Trip Start Jan 29, 2007
Trip End Jun 02, 2007

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Flag of Chile  ,
Monday, May 14, 2007

Hello, my name is Sandro and I climb volcanoes.
Well, not so much "volcanoes" as volcanO... and not as definitive as "climb", we really didn't even make it to the top... but my name IS Sandro.
The city of Pucon is situated on a peninsula overlooking Lake Villarica at the foot of a volcano of the same name. As such, it is chock-full of great outdoor activities year-round including all sorts of water sports, skiing, hiking, and mountain biking. On top of all the regular stuff, there's not-so-traditional activities such as canyoning, canopy, and something called HidroSpeed - which, from a conversation we overheard, consists of holding on to a specialized foam board with handles as it is pulled by a jet ski over a series of ramps and jumps in the lake.
We have the extraordinary fortune that my uncle and his family own a house in this natural outdoor playground, and we took as much advantage of the activities as we could. Sam, Jose, and I started off by participating in a 6 km canyoning adventure - an activity I had never really heard of before, but I promise to do again at the very next opportunity. It consists of setting off through a river canyon in a wet suit and neoprene jacket carrying rappelling equipment. In our excursion, there were three different waterfalls we had to rappel down and a couple of sections where you had to let the river current take you down some natural water slides.
The next day, we started the day off with something called 'Canopy'. I assumed this consisted of a series of ropes and platforms rigged up high in the trees, allowing you to rise above the trees, facilitating a unique view of the forest at canopy level. I've got to watch less Animal Planet and more ESPN2, 'cause that's not at all what goes on in canopy. There ARE platforms and cables rigged up high in the trees, but the objective is to rig yourself to the cables connecting the platforms and ride the zip-line as fast as you can to the next checkpoint. One of the six segments we rode down was a 1 km-long cable that (from pretty rough calculations) has you zipping down as fast as 80 kmph. I'm not saying the beautiful vistas weren't there, all I'm saying is that I was too busy worrying about how the brakes worked - seeing as the brake system consisted of a leather glove. Taking advantage of region's volcanic nature, we decided to treat our muscles to a nice dip in one of Pucon's many natural hot springs.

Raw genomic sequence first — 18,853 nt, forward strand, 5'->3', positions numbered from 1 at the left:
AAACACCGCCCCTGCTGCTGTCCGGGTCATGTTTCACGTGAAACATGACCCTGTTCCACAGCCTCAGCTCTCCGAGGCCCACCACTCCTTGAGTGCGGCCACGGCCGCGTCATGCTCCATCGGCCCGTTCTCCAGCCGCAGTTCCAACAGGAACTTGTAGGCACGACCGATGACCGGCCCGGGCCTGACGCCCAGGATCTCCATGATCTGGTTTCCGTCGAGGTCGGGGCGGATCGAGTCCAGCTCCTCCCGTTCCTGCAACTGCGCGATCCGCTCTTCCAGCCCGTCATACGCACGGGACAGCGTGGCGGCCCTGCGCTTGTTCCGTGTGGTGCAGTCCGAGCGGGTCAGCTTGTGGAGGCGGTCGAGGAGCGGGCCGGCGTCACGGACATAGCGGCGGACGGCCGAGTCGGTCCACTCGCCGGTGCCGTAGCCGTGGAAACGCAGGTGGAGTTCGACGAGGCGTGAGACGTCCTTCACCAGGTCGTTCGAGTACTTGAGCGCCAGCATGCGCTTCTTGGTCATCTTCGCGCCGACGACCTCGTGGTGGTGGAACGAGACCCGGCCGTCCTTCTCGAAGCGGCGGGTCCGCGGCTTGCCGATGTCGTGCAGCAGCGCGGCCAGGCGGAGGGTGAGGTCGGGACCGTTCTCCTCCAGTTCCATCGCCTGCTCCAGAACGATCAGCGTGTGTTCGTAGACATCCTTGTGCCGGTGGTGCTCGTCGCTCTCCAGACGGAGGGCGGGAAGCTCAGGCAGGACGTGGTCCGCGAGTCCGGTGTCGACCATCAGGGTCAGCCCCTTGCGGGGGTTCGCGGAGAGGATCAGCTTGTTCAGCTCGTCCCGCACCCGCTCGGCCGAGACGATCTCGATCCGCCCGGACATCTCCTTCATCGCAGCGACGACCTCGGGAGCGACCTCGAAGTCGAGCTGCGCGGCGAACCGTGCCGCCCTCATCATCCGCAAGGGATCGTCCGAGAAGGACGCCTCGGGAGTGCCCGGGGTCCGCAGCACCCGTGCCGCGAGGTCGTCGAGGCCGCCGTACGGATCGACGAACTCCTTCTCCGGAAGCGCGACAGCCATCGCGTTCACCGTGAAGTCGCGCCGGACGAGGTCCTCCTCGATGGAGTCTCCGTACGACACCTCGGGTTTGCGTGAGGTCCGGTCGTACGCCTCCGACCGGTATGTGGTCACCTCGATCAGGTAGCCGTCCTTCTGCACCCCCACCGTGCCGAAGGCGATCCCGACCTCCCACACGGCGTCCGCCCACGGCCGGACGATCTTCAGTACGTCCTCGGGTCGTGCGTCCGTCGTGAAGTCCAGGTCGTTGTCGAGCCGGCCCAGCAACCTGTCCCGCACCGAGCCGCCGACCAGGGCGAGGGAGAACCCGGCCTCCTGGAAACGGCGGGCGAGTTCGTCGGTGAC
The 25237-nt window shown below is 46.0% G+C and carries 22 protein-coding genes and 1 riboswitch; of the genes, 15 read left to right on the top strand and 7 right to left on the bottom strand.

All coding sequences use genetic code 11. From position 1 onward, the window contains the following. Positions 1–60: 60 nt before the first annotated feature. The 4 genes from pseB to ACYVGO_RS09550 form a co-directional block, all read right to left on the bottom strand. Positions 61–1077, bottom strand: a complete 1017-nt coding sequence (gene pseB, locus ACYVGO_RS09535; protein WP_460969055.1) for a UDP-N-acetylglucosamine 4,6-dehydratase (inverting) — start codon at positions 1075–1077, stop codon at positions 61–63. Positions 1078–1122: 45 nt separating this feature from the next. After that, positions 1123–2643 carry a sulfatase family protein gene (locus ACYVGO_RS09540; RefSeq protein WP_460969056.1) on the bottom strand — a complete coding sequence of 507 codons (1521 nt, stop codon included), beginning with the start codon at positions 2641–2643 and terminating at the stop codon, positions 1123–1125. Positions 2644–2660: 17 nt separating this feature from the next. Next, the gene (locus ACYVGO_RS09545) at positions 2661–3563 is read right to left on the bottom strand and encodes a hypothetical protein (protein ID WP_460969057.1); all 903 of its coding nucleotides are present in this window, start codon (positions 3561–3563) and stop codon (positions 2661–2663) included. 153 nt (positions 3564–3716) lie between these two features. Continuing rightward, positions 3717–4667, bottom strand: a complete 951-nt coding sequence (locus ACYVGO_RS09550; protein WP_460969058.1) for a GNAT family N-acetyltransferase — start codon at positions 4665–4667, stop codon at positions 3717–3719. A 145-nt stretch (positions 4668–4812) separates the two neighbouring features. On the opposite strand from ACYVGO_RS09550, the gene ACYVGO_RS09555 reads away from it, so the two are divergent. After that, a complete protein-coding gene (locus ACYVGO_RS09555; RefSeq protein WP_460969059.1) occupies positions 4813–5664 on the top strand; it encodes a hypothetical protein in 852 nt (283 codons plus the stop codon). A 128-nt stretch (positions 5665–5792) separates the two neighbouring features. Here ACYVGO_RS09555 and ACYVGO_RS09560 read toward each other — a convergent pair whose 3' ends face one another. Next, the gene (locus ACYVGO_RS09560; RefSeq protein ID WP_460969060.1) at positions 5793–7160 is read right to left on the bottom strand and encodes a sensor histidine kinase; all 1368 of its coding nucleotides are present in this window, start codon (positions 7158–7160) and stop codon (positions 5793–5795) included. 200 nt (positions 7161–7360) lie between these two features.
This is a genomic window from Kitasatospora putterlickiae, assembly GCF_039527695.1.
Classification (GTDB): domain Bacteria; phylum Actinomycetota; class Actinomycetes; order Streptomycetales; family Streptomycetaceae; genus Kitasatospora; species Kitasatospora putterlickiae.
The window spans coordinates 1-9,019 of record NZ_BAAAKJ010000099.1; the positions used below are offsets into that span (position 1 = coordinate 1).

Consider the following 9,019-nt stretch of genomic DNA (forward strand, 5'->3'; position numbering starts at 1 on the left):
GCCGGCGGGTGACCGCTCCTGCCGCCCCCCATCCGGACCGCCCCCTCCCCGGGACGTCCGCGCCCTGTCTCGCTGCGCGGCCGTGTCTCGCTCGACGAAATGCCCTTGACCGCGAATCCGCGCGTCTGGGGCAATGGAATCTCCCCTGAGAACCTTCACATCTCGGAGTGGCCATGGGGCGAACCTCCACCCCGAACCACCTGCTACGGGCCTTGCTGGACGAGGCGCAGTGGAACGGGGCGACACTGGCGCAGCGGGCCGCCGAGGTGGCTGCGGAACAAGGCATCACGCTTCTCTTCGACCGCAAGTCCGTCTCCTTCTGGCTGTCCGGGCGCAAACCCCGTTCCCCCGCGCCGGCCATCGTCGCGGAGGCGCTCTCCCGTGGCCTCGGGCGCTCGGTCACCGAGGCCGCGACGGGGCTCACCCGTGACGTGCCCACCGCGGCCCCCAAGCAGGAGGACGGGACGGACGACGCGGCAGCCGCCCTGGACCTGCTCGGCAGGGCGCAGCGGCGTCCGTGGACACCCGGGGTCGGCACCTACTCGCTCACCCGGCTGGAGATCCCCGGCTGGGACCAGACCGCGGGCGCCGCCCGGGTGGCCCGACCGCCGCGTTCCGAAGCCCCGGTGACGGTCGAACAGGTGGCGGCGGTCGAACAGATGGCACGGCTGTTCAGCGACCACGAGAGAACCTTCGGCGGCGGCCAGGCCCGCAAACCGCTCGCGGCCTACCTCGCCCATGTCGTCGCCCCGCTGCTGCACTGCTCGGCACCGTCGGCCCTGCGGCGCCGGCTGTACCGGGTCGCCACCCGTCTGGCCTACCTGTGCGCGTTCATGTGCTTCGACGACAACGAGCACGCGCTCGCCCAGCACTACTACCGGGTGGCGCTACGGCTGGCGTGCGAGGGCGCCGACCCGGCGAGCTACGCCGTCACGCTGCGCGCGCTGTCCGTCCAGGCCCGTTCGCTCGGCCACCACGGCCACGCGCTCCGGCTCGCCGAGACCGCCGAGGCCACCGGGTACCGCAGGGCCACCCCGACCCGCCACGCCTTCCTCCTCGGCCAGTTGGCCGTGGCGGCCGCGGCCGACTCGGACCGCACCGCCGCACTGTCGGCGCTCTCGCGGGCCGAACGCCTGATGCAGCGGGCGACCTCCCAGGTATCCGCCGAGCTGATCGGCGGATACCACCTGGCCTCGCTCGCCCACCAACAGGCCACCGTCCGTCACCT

To further drive our ailing muscles into the ground, Sam, Jose and I decided to climb the Villarica Volcano (the fourth most active volcano in the world) - measuring 2847 m. 300 people attempt to climb the volcano during the summer months, with about half of the people turning back before reaching the top. Some of this meagre success rate is due to the fact that people underestimate the rigorous climb, but having now attempted the climb I would attribute a large portion of the failures to unpredictable environmental factors. The volcano is not friendly, and it does not want you to climb it. Even during the summer months, you have to go up with crampons and ice axes to conquer the glacial snows, as well as full wind-breaking winter gear to repel the "pinguinera" - the high-speed wind current that ultimately kept our expedition from reaching the crater. On the upside, we were shown how to use our ice axe as a hand brake for using as we slid down on our rumps in 30 minutes what had taken 4 hours to climb. The exhilaration of the ride down certainly made up for the disappointment of not making it all the way up.
In essence, you could probably spend your whole life in the Lakes Region of Chile (like my uncle has) before you run out of things to do. When we come back, and we'd be crazy not to, I think we'll try the HidroSpeed craziness and certainly attempt to make it to the crater of the volcano again. This is all, of course, when we're not riding my uncle's new UNIMOG up through the hills to try and make it to the new plot of land he just bought. I would try and explain how difficult it is to make it there, but once you look at the pictures and see what a UNIMOG actually is, you'll understand.
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